Fun with Photoshop’s Brush Engine

Learning to Play with Photoshop Brushes

Each version of Photoshop since P7 has offered a brush engine, allowing you greater control over your painted effects. It was heralded as a breakthrough when it was created, and since then it’s only become better with age with each successive update. To learn how to use the brush engine to its fullest capacity, let’s look at how a custom brush can make something as simple as a coin come to life before your eyes (and not in that creepy, muppet sort of way.)

(Disclaimer: I’ve had people ask me complex questions about getting into the professional photography business. While I have friends in the profession and know that Photoshop is a necessary tool for the modern photographer, I’m not in the business, so I can’t answer related questions; I just have a knack for retouching the photos of friends and family and am familiar with the workings of the program.)

First, we start by creating the path of the coin. It’s generally simpler, to begin with, an example in front of you, so try scanning the coin you want to use the program. Next, click on the Pen Tool to trace a path around the coin’s shape. You don’t have to be exact, just get the general shape.

You need to fill the shape you just made with black “paint”. Click on the Paths Palette, then right-click on “Make a Selection”. Hold down the Alt button and press Backspace. At this point, there should be some transparency visible behind the image of your coin; if necessary, conceal the background and other layers by going to the Layer Palette and clicking the Eye icon.

With me so far? Good. Now we concentrate on actually creating the brush.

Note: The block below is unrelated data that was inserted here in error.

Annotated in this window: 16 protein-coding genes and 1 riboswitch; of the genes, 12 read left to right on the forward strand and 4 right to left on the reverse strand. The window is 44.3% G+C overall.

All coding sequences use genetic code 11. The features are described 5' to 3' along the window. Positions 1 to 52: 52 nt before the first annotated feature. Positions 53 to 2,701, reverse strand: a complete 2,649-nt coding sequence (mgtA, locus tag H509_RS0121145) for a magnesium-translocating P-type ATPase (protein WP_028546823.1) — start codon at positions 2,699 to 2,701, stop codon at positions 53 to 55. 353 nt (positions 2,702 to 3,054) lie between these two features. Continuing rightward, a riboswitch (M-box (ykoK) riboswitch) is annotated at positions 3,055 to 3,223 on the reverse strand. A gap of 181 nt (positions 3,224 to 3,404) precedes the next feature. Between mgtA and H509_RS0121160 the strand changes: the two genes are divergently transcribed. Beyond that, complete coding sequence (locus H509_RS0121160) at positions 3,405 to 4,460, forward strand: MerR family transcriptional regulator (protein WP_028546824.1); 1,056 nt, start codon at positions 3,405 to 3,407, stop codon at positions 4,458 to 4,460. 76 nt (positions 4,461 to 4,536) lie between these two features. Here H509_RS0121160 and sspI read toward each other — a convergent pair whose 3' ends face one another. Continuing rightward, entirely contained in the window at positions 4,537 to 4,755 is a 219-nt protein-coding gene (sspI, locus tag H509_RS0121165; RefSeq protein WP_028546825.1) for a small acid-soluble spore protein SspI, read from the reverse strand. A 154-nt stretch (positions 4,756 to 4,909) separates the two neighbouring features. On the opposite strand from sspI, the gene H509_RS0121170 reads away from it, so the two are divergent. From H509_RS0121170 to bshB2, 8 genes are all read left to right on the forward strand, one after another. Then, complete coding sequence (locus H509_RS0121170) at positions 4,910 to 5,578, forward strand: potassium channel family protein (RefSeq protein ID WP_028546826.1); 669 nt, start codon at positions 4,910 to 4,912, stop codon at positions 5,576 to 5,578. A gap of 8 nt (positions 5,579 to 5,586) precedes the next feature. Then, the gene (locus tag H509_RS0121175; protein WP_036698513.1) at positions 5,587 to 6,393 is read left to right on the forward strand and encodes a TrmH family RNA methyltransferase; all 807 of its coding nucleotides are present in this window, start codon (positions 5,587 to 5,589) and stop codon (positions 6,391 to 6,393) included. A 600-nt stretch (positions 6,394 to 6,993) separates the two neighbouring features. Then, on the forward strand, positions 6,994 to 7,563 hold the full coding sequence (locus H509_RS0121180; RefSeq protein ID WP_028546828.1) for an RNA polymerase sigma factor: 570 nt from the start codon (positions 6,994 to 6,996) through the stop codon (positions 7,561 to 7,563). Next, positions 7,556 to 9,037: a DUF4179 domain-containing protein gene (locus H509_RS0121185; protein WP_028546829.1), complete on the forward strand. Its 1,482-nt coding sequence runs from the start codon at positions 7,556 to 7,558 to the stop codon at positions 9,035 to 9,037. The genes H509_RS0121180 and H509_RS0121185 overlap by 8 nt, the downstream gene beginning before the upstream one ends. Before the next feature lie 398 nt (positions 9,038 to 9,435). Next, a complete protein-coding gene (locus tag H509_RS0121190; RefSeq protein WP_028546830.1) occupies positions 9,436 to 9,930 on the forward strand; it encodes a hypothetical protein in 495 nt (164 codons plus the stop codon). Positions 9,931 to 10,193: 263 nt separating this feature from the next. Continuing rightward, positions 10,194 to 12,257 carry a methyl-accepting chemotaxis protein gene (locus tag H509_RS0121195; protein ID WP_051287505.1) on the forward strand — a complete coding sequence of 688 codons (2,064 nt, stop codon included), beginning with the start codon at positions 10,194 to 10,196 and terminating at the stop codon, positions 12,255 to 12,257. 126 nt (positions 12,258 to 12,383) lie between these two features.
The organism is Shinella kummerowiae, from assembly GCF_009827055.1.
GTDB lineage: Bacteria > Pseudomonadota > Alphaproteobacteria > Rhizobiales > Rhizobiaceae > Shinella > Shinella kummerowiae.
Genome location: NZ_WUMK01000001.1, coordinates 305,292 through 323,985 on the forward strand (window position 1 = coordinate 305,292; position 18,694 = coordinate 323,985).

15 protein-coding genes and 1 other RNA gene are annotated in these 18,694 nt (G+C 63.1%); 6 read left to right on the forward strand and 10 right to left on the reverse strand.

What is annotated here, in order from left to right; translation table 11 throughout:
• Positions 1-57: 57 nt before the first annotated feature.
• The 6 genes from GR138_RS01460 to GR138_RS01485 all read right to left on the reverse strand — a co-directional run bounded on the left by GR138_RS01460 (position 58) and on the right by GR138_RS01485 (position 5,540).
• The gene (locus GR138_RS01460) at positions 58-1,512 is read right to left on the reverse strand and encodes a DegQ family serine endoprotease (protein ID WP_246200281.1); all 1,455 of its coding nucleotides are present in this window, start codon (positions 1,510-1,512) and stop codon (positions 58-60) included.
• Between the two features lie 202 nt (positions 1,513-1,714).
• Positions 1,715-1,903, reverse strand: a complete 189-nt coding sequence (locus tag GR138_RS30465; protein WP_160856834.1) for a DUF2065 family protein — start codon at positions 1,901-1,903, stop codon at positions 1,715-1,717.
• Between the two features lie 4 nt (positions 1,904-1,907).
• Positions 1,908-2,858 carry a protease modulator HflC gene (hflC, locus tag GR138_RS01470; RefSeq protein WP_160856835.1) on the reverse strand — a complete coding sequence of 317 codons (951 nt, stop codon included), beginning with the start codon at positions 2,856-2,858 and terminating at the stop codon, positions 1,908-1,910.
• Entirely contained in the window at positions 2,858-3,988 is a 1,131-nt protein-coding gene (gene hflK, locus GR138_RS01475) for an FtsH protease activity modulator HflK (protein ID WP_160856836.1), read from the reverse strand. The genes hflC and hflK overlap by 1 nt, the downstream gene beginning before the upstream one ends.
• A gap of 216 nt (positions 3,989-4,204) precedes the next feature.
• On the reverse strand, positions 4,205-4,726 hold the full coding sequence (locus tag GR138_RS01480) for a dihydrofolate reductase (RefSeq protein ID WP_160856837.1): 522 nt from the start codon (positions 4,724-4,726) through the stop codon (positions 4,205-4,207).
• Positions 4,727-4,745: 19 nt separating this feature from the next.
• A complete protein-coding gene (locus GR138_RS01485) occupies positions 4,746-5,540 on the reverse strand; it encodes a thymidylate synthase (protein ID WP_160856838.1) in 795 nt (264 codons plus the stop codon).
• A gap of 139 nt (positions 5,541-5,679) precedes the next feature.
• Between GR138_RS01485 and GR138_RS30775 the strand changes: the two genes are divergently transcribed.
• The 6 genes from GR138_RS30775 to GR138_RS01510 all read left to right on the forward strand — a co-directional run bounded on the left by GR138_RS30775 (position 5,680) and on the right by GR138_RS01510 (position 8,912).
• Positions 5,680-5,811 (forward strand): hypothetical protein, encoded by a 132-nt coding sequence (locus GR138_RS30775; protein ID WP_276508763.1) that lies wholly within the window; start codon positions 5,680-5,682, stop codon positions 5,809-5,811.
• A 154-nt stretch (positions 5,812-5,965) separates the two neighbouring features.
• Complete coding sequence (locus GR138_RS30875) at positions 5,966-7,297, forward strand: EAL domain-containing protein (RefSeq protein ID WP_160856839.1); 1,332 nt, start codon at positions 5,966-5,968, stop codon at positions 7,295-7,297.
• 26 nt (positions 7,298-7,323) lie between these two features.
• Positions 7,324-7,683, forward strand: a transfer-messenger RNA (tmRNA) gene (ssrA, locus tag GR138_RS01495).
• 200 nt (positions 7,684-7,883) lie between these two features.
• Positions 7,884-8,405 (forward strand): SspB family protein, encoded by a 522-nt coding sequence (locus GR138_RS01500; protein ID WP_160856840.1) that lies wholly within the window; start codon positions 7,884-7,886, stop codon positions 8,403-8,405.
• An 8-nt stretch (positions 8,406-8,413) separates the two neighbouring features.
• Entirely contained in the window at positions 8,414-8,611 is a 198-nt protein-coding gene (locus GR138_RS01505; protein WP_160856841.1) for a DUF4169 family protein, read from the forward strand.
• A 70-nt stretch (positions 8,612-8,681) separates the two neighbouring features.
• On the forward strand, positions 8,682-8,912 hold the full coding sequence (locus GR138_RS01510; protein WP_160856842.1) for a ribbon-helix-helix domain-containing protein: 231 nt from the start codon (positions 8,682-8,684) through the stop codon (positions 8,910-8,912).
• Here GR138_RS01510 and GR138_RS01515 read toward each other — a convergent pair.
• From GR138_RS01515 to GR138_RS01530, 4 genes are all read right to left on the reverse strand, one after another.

Click on “Rectangular Marquee” to create a “selection” around your coin. On the toolbar, click on Edit/Define Brush and give your brush a name (you can name it whatever you’d like; I normally just use “brush”.) The brush you’ve just created is going to be accessible via the Brush Palette. To use it, start up a new blank image, click on Paintbrush, then click your brush’s name on the Brush Palette.

With the Brush Palette, you’re able to customize a good deal of options. Try lowering the brush’s master diameter so its size is better proportioned (your preference may vary, but I find 35px works best for me. Click the “Brush Tip Size” and raise the space setting close to 100%.

Now, click on “Shape Dynamics”. Raise the “Size Jitter” to the maximum. Feel free to play around with the other settings if you want to. Increase the minimum diameter to 25% to stop any tiny coins from popping up in the final picture. You’re also going to want to slide the Angle Jitter to 15% and set its control to “Pen Pressure”.

Next, click on “Scatter” on the left-hand side. This you’ll want a lot of, well over 100%, but how much is up to you. Crank up the Scatter a good bit. “Both Axes” needs to be checked off, and you’re welcome to play with the Count for a while again, preferences will vary. Each brush will treat the “Count Jitter” differently, so whatever number you choose now may be completely different from your next brush.

You’re almost there. Head to “Color Dynamics” and slide the Foreground to maximum for the greatest color variation. Also adjust the Hue Jitter, increasing it until you feel comfortable. This setting will give the coin subtle color nuances, making it more realistic. You may have to go back after you’ve finished fine-tuning the setting.

Pick both a background and foreground color that represent the range of colors your coins will have. These colors will depend on what type of coin you’re trying to make. If you plan on an array of different shades, the flow, and opacity in the options box will need to be at a maximum.

Pick up your Paintbrush Tool and paint away. Create a collage, or just have some fun. Enjoy your new brush.